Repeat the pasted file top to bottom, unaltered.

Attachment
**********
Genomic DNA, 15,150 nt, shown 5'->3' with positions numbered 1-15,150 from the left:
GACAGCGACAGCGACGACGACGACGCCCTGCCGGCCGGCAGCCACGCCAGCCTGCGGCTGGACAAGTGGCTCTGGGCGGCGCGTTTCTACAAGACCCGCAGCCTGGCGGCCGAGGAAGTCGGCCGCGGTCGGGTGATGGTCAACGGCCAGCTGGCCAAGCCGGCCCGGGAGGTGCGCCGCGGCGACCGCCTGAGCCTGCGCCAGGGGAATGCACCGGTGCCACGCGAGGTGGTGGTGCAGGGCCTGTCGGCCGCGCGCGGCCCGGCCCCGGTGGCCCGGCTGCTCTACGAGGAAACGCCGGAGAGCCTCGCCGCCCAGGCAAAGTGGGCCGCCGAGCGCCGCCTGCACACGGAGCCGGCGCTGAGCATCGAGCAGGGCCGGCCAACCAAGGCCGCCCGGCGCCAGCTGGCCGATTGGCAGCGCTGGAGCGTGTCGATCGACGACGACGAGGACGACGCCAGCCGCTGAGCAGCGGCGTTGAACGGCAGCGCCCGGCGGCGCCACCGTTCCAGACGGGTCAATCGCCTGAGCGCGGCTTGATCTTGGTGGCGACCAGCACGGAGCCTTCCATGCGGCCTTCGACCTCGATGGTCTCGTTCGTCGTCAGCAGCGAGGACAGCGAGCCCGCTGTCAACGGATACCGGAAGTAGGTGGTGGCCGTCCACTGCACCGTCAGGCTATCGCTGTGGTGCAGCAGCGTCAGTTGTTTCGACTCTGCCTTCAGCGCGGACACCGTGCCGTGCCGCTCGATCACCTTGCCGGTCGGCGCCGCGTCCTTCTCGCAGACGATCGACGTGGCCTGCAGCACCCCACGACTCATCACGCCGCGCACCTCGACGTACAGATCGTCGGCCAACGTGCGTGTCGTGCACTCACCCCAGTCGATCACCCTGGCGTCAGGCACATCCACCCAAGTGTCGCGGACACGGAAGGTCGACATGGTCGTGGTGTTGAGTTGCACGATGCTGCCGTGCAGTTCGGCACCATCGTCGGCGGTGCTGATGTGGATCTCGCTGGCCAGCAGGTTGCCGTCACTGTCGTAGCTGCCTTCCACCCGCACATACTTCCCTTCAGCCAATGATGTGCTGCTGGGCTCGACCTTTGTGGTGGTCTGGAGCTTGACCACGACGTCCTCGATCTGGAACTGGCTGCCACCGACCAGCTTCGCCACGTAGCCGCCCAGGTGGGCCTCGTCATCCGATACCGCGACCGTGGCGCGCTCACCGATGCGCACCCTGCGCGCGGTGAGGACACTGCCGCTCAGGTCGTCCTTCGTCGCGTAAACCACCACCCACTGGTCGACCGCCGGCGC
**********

Genomic DNA, 15,150 nt, shown 5'->3' with positions numbered 1-15,150 from the left:
GACAGCGACAGCGACGACGACGACGCCCTGCCGGCCGGCAGCCACGCCAGCCTGCGGCTGGACAAGTGGCTCTGGGCGGCGCGTTTCTACAAGACCCGCAGCCTGGCGGCCGAGGAAGTCGGCCGCGGTCGGGTGATGGTCAACGGCCAGCTGGCCAAGCCGGCCCGGGAGGTGCGCCGCGGCGACCGCCTGAGCCTGCGCCAGGGGAATGCACCGGTGCCACGCGAGGTGGTGGTGCAGGGCCTGTCGGCCGCGCGCGGCCCGGCCCCGGTGGCCCGGCTGCTCTACGAGGAAACGCCGGAGAGCCTCGCCGCCCAGGCAAAGTGGGCCGCCGAGCGCCGCCTGCACACGGAGCCGGCGCTGAGCATCGAGCAGGGCCGGCCAACCAAGGCCGCCCGGCGCCAGCTGGCCGATTGGCAGCGCTGGAGCGTGTCGATCGACGACGACGAGGACGACGCCAGCCGCTGAGCAGCGGCGTTGAACGGCAGCGCCCGGCGGCGCCACCGTTCCAGACGGGTCAATCGCCTGAGCGCGGCTTGATCTTGGTGGCGACCAGCACGGAGCCTTCCATGCGGCCTTCGACCTCGATGGTCTCGTTCGTCGTCAGCAGCGAGGACAGCGAGCCCGCTGTCAACGGATACCGGAAGTAGGTGGTGGCCGTCCACTGCACCGTCAGGCTATCGCTGTGGTGCAGCAGCGTCAGTTGTTTCGACTCTGCCTTCAGCGCGGACACCGTGCCGTGCCGCTCGATCACCTTGCCGGTCGGCGCCGCGTCCTTCTCGCAGACGATCGACGTGGCCTGCAGCACCCCACGACTCATCACGCCGCGCACCTCGACGTACAGATCGTCGGCCAACGTGCGTGTCGTGCACTCACCCCAGTCGATCACCCTGGCGTCAGGCACATCCACCCAAGTGTCGCGGACACGGAAGGTCGACATGGTCGTGGTGTTGAGTTGCACGATGCTGCCGTGCAGTTCGGCACCATCGTCGGCGGTGCTGATGTGGATCTCGCTGGCCAGCAGGTTGCCGTCACTGTCGTAGCTGCCTTCCACCCGCACATACTTCCCTTCAGCCAATGATGTGCTGCTGGGCTCGACCTTTGTGGTGGTCTGGAGCTTGACCACGACGTCCTCGATCTGGAACTGGCTGCCACCGACCAGCTTCGCCACGTAGCCGCCCAGGTGGGCCTCGTCATCCGATACCGCGACCGTGGCGCGCTCACCGATGCGCACCCTGCGCGCGGTGAGGACACTGCCGCTCAGGTCGTCCTTCGTCGCGTAAACCACCACCCACTGGTCGACCGCCGGCGC